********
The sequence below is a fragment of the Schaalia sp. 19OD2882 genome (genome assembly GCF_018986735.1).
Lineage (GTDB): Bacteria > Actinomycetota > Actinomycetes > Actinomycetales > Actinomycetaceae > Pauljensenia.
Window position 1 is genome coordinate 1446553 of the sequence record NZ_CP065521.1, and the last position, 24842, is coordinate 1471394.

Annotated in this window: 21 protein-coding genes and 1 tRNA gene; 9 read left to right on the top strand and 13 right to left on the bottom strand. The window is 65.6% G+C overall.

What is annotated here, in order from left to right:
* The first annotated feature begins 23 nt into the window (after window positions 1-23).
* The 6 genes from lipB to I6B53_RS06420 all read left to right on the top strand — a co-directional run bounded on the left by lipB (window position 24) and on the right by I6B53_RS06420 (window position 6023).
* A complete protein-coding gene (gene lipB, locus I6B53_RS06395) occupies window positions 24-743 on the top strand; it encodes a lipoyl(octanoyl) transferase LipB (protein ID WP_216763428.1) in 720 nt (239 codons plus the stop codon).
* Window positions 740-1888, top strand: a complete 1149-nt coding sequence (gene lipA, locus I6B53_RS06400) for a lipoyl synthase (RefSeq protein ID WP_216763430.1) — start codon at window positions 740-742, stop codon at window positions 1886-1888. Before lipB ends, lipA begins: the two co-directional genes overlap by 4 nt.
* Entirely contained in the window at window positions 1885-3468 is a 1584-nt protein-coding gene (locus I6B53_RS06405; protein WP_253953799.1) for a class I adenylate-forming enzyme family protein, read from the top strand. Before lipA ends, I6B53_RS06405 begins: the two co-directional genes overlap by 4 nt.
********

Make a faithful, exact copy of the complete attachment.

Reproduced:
The sequence below is a fragment of the Schaalia sp. 19OD2882 genome (genome assembly GCF_018986735.1).
Lineage (GTDB): Bacteria > Actinomycetota > Actinomycetes > Actinomycetales > Actinomycetaceae > Pauljensenia.
Window position 1 is genome coordinate 1446553 of the sequence record NZ_CP065521.1, and the last position, 24842, is coordinate 1471394.

Annotated in this window: 21 protein-coding genes and 1 tRNA gene; 9 read left to right on the top strand and 13 right to left on the bottom strand. The window is 65.6% G+C overall.

What is annotated here, in order from left to right:
* The first annotated feature begins 23 nt into the window (after window positions 1-23).
* The 6 genes from lipB to I6B53_RS06420 all read left to right on the top strand — a co-directional run bounded on the left by lipB (window position 24) and on the right by I6B53_RS06420 (window position 6023).
* A complete protein-coding gene (gene lipB, locus I6B53_RS06395) occupies window positions 24-743 on the top strand; it encodes a lipoyl(octanoyl) transferase LipB (protein ID WP_216763428.1) in 720 nt (239 codons plus the stop codon).
* Window positions 740-1888, top strand: a complete 1149-nt coding sequence (gene lipA, locus I6B53_RS06400) for a lipoyl synthase (RefSeq protein ID WP_216763430.1) — start codon at window positions 740-742, stop codon at window positions 1886-1888. Before lipB ends, lipA begins: the two co-directional genes overlap by 4 nt.
* Entirely contained in the window at window positions 1885-3468 is a 1584-nt protein-coding gene (locus I6B53_RS06405; protein WP_253953799.1) for a class I adenylate-forming enzyme family protein, read from the top strand. Before lipA ends, I6B53_RS06405 begins: the two co-directional genes overlap by 4 nt.